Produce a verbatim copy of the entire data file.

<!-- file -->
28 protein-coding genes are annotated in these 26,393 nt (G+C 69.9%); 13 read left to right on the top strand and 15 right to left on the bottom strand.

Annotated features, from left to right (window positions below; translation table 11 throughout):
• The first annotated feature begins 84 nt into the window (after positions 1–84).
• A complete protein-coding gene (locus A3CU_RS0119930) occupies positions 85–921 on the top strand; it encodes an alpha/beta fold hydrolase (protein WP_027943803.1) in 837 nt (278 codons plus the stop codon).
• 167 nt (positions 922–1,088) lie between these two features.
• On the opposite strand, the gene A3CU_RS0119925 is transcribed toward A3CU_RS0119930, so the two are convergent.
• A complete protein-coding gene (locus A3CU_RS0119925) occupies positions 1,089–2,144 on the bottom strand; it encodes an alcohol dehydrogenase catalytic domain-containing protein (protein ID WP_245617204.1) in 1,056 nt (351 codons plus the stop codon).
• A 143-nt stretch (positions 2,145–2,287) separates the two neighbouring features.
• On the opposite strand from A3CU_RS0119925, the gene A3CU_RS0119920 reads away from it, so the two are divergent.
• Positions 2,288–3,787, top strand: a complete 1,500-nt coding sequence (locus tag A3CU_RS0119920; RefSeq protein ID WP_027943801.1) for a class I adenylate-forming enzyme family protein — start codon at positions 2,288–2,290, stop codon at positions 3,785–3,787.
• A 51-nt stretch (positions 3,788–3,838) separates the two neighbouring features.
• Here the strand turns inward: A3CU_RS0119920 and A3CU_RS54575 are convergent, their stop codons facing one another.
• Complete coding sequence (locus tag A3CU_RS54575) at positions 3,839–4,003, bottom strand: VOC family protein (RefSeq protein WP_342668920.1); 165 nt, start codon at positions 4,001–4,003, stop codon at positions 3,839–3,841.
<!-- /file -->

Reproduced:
28 protein-coding genes are annotated in these 26,393 nt (G+C 69.9%); 13 read left to right on the top strand and 15 right to left on the bottom strand.

Annotated features, from left to right (window positions below; translation table 11 throughout):
• The first annotated feature begins 84 nt into the window (after positions 1–84).
• A complete protein-coding gene (locus A3CU_RS0119930) occupies positions 85–921 on the top strand; it encodes an alpha/beta fold hydrolase (protein WP_027943803.1) in 837 nt (278 codons plus the stop codon).
• 167 nt (positions 922–1,088) lie between these two features.
• On the opposite strand, the gene A3CU_RS0119925 is transcribed toward A3CU_RS0119930, so the two are convergent.
• A complete protein-coding gene (locus A3CU_RS0119925) occupies positions 1,089–2,144 on the bottom strand; it encodes an alcohol dehydrogenase catalytic domain-containing protein (protein ID WP_245617204.1) in 1,056 nt (351 codons plus the stop codon).
• A 143-nt stretch (positions 2,145–2,287) separates the two neighbouring features.
• On the opposite strand from A3CU_RS0119925, the gene A3CU_RS0119920 reads away from it, so the two are divergent.
• Positions 2,288–3,787, top strand: a complete 1,500-nt coding sequence (locus tag A3CU_RS0119920; RefSeq protein ID WP_027943801.1) for a class I adenylate-forming enzyme family protein — start codon at positions 2,288–2,290, stop codon at positions 3,785–3,787.
• A 51-nt stretch (positions 3,788–3,838) separates the two neighbouring features.
• Here the strand turns inward: A3CU_RS0119920 and A3CU_RS54575 are convergent, their stop codons facing one another.
• Complete coding sequence (locus tag A3CU_RS54575) at positions 3,839–4,003, bottom strand: VOC family protein (RefSeq protein WP_342668920.1); 165 nt, start codon at positions 4,001–4,003, stop codon at positions 3,839–3,841.